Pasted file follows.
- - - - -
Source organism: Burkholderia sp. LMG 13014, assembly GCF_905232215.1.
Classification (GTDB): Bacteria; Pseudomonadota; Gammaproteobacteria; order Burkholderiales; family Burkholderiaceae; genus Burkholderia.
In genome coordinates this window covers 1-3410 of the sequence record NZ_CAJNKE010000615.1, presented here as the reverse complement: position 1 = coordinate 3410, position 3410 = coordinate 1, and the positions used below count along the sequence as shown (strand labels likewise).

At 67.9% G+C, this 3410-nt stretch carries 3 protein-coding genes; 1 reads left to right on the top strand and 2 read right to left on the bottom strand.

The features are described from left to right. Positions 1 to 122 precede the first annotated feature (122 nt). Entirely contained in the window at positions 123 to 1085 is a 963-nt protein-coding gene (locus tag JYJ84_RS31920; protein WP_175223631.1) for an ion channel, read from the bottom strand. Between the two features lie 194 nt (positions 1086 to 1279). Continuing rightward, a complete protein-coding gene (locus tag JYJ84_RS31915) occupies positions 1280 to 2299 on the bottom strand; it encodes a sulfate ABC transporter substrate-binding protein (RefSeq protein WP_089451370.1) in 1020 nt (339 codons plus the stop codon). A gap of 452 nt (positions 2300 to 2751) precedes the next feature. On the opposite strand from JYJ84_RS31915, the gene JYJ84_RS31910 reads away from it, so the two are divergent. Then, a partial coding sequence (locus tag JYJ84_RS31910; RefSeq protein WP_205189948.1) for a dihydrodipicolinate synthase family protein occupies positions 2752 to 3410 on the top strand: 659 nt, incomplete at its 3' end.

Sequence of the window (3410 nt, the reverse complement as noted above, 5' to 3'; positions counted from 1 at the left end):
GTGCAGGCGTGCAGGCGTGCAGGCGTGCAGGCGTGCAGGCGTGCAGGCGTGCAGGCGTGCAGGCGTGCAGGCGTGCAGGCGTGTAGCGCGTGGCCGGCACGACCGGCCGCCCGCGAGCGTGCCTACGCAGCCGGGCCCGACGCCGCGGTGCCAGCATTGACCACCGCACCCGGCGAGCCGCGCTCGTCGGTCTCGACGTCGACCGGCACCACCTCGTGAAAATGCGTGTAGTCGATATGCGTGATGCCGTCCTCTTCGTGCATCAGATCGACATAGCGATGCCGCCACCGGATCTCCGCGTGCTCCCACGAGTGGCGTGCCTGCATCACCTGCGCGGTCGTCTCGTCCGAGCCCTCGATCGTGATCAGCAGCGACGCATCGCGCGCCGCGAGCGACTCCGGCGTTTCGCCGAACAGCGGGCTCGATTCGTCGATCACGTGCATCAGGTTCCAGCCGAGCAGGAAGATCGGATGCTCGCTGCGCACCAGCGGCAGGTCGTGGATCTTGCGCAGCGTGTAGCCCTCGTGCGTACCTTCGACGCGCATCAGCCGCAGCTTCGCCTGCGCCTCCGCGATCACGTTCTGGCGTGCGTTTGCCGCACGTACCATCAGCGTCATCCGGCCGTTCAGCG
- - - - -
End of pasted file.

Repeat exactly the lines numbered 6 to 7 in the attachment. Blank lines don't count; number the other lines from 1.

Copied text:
Sequence of the window (3410 nt, the reverse complement as noted above, 5' to 3'; positions counted from 1 at the left end):
GTGCAGGCGTGCAGGCGTGCAGGCGTGCAGGCGTGCAGGCGTGCAGGCGTGCAGGCGTGCAGGCGTGCAGGCGTGCAGGCGTGTAGCGCGTGGCCGGCACGACCGGCCGCCCGCGAGCGTGCCTACGCAGCCGGGCCCGACGCCGCGGTGCCAGCATTGACCACCGCACCCGGCGAGCCGCGCTCGTCGGTCTCGACGTCGACCGGCACCACCTCGTGAAAATGCGTGTAGTCGATATGCGTGATGCCGTCCTCTTCGTGCATCAGATCGACATAGCGATGCCGCCACCGGATCTCCGCGTGCTCCCACGAGTGGCGTGCCTGCATCACCTGCGCGGTCGTCTCGTCCGAGCCCTCGATCGTGATCAGCAGCGACGCATCGCGCGCCGCGAGCGACTCCGGCGTTTCGCCGAACAGCGGGCTCGATTCGTCGATCACGTGCATCAGGTTCCAGCCGAGCAGGAAGATCGGATGCTCGCTGCGCACCAGCGGCAGGTCGTGGATCTTGCGCAGCGTGTAGCCCTCGTGCGTACCTTCGACGCGCATCAGCCGCAGCTTCGCCTGCGCCTCCGCGATCACGTTCTGGCGTGCGTTTGCCGCACGTACCATCAGCGTCATCCGGCCGTTCAGCG